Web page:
Strategizing species conservation: an undergraduate researcher uncovers the eastern hellbender and its habitat
“Go!” Valentina Alaasam yells while quickly maneuvering out of a shallow, cold mountain stream, with a snorkel bobbing on her head and goggles covering her eyes. She’s carrying a large brown hellbender salamander, an understudied amphibian and imperiled Appalachian native. Fellow researchers are ready to meet her at the shoreline—she only has three minutes to collect a baseline blood sample.
Alaasam, a senior majoring in the biological sciences in the College of Science, started collecting these blood samples as a fellow in the Fralin Life Science Institute’s summer undergraduate research program. She studies them to understand more about the male hellbender’s unique nurturing behavior, which includes building a nest to protect the eggs. Blood samples will reveal levels of testosterone, glucocorticoids, and prolactin, hormones that have documented relationships with parental behavior in humans, birds, and fish but not so much in amphibians.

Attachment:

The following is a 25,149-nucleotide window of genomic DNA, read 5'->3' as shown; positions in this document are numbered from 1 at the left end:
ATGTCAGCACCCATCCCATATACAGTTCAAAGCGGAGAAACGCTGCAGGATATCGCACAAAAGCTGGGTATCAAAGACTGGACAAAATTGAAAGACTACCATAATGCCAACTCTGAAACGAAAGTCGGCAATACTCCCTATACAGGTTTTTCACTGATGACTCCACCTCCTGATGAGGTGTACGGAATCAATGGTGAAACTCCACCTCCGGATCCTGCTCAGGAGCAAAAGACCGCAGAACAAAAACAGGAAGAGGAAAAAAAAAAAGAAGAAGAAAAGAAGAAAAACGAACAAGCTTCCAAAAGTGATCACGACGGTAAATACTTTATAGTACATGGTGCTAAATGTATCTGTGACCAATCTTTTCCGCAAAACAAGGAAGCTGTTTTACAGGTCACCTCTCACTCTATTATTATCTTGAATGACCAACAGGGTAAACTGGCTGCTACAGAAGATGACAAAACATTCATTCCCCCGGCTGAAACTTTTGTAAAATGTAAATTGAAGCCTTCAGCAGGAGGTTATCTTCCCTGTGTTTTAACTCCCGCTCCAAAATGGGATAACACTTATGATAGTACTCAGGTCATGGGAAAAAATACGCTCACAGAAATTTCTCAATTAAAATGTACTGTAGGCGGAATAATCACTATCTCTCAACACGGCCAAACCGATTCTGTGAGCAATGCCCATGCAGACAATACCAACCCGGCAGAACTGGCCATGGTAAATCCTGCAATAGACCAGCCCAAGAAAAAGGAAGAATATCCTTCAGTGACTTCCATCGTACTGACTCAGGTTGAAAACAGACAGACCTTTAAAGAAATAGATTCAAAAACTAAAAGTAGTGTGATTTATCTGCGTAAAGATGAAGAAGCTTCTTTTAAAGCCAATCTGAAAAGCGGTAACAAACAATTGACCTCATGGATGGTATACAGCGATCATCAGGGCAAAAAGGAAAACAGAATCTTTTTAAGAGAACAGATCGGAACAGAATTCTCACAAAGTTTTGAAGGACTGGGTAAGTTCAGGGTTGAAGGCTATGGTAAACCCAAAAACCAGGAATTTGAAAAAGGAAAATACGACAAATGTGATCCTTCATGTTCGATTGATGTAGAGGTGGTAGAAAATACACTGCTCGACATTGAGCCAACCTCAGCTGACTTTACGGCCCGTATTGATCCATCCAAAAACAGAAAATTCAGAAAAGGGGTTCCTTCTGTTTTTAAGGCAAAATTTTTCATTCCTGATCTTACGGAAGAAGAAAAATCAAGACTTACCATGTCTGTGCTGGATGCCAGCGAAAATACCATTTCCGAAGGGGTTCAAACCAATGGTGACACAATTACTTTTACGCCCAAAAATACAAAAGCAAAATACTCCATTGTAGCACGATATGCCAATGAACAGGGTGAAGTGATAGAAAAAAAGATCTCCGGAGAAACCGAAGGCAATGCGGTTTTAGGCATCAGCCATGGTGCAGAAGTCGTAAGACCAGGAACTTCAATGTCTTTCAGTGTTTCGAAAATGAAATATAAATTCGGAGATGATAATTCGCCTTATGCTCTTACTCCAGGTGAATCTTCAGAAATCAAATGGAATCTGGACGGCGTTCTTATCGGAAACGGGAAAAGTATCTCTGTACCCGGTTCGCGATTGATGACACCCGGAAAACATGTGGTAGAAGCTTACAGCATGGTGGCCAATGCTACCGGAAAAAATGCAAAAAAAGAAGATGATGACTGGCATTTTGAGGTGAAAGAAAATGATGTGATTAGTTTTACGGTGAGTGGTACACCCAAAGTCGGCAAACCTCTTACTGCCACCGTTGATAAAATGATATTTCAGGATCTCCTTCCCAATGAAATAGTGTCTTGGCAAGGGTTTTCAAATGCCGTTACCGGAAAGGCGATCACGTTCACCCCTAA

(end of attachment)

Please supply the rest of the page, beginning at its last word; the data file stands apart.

The biggest reason Alaasam studies hellbender nesting behavior is to understand why populations are declining. This decline is partly characterized by a lack of recruitment, meaning that not many offspring seem to survive into adulthood. Hellbenders can live up to thirty years, and tend to reproduce at age 7-8. Once the female lays eggs, the males compete for the opportunity to fertilize and guard these eggs through the larvae stage for up to 8 months.
But Alaasam and her team, including her mentor Cathy Jachowski, a Ph.D. student in fish and wildlife conservation in the College of Natural Resources and Environment, cannot safely access hellbender nests under natural boulders without disrupting them. For this reason, the team has built artificial nest sites or big cement boxes, which look like large rocks to mimic the hellbender’s nesting environment. Each box has a tunnel for the nesting hellbender, and a lid for more secure access to him and his nest. Alaasam observes these nests in order to see whether or not the males exhibit guarding behavior, and compares blood samples of males that guard to males that don’t.
Alaasam also studies the morphology—the outward appearance—of the hellbenders. This includes the condition of the hellbender’s body and head. Wounds, for example, may indicate that the hellbender fought over territory, or skin lesions may reflect stressors within the hellbender’s habitat, such as poor water quality.Share